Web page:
Modern Fairies and Loathly Ladies – the First Workshop

It was absolutely right that the first ‘Modern Fairies and Loathly Ladies’ workshop should be held at St John’s College, Oxford on Monday and Tuesday, 2nd and 3rd July. There’s a once-in-a-lifetime exhibition about JRR Tolkien on at the Weston Library in the centre of Oxford this summer:

and Spellbound, a new autumn exhibition about magic and enchantment of every kind, opens at the Ashmolean Museum on August 31st:

This is truly Oxford’s ‘Summer of Fantasy’, and so there was clearly something in the warm summer air that cast its spell over the Modern Fairies’ Project’s first gathering at the Barn in St John’s College, University of Oxford, the college’s dedicated art and music space.

This was the first time that the artists had come together on the project, and it was very exciting for the investigators to meet our musicians, writers and artists and to see how such a talented and imaginative group of people quickly began to gel together, to start throwing out wonderful and vivid ideas. The stories about fairies that the artists have now begun to think about will be reshaped into different forms: art, words, music and drama that will truly challenge and inspire audiences as their ideas take on fuller form.

The creative team are:

Patience Agbabi, poet and performer:

Lucy Farrell, musician;

Sarah Hesketh, poet and writer:

Jim Lockey, videographer and film-maker:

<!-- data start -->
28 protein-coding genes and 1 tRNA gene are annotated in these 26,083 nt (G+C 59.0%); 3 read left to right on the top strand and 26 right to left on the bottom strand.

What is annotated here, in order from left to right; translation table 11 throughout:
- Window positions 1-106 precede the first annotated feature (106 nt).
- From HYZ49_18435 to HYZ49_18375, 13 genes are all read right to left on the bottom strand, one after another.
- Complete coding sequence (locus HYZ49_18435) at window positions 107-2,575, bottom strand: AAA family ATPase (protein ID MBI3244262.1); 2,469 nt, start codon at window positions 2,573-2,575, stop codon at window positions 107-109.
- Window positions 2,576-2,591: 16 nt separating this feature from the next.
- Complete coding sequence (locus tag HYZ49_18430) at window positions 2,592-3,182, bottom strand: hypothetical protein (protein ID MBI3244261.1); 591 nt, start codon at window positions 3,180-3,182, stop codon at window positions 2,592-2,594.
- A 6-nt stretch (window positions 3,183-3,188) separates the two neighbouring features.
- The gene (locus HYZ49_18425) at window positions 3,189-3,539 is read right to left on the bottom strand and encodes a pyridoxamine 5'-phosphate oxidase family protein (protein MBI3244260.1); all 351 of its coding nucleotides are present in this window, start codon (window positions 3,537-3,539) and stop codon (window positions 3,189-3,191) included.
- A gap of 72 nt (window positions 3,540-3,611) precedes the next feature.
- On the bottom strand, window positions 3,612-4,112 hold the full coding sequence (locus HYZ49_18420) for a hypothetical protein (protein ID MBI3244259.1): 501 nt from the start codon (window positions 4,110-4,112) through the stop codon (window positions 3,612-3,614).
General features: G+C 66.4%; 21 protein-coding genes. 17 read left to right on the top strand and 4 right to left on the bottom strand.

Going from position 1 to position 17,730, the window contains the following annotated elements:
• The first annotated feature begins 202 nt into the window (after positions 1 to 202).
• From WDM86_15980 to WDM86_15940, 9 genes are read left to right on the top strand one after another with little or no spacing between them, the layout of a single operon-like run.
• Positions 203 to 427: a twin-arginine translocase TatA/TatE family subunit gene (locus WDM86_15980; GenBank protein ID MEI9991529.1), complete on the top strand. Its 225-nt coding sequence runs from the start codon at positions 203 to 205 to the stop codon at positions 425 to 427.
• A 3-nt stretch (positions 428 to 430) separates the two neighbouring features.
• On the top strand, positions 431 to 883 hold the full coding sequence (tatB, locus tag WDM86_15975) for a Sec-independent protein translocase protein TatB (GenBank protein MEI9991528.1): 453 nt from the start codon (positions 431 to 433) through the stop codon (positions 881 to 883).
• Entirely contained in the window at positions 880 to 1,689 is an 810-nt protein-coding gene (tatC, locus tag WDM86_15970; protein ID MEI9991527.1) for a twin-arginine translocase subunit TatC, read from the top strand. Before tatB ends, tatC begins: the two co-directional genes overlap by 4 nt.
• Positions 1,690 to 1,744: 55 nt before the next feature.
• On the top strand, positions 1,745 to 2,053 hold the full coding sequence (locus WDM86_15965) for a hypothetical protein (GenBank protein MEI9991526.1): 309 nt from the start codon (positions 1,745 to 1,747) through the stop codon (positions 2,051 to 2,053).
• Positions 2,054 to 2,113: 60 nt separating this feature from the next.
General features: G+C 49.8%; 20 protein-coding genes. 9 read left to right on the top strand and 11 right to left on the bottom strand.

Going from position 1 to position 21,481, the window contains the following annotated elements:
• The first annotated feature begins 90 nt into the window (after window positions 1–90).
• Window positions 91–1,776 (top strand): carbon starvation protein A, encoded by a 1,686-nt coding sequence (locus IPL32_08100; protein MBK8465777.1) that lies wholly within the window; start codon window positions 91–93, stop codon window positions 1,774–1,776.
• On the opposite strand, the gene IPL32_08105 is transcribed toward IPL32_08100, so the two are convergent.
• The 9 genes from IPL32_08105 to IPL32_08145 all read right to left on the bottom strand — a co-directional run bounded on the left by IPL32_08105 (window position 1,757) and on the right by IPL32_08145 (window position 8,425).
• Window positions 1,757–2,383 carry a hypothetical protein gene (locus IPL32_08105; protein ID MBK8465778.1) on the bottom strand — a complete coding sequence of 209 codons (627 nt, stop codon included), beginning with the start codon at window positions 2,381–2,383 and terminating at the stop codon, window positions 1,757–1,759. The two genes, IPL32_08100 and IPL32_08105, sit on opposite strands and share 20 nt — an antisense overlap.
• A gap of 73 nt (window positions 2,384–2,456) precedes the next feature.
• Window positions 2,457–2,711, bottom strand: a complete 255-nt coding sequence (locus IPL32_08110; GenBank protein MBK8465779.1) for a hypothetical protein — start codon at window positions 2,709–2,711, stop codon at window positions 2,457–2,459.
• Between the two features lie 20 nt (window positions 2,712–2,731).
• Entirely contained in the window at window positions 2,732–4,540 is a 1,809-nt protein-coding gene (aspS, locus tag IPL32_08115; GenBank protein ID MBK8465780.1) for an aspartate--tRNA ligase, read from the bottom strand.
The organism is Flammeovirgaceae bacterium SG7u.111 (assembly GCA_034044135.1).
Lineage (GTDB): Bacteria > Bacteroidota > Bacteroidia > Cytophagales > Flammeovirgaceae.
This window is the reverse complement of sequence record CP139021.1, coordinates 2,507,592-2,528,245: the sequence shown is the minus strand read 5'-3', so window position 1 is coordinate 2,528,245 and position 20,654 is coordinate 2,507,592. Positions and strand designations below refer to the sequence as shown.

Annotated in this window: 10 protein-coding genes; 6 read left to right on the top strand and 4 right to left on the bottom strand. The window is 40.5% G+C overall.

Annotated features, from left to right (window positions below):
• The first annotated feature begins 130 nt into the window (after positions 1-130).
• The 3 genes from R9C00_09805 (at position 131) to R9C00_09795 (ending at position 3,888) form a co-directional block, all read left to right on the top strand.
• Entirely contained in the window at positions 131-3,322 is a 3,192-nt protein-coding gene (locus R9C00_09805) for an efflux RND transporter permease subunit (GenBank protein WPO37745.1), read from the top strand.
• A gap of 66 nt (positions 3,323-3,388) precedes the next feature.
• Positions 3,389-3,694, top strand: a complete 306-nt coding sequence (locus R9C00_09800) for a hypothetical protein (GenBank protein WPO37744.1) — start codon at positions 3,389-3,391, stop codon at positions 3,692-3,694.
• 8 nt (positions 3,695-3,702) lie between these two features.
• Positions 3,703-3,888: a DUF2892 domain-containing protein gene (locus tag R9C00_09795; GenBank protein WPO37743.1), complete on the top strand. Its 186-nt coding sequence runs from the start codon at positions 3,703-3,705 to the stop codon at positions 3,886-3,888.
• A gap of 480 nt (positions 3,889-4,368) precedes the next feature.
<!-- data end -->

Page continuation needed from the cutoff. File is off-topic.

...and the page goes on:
Ewan Macpherson, musician:

Jackie Morris, artist and writer:

Barney Morse Brown, musician:

Ben Nicholls, musician:

Inge Thomson, musician:

Marry Waterson, singer and animator:

Terri Windling, writer and artist:

and of course Fay Hield, the project leader:

The artists talked about their prior ideas and thoughts about fairies and how their reactions changed when they read the stories chosen for the project to focus on. Themes that began to emerge – the ideas that somehow caught light – centred on ideas of loss, differing notions of how time passes in this world and the fairy world that lies just to the side of it, the sense of slippage when people travel between worlds. Other artists picked up on the radical possibilities fairies, especially urban fairies, might offer, and were seized by the summoning power of spells.

Musicians, illustrators and writers broke up into fluid small groups, experimenting, talking, singing and playing; kernels began to emerge from which new pieces will sprout; ideas about how to bringing the themes together were tossed up in the air.

Steven Hadley, the Project’s Research Associate, interviewed the artists about their ideas about their creative processes and the kinds of audience they imagined for the work. Sessions were filmed and / or recorded for future analysis, allowing the project to trace ways in which artists’ thinking about their own work in progress changes and grows as their immersion in the project develops.

The Project next meets in Sheffield on September 26th and 27th; work in progress will be presented in the Festival of the Mind’s Spiegeltent on the 27th and we’ll see what the seeds planted in hearts and minds this week have sprouted into.


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Modern Fairies and Loathly Ladies – the First Workshop


I think this project looks amazing, I can't wait to see how it develops!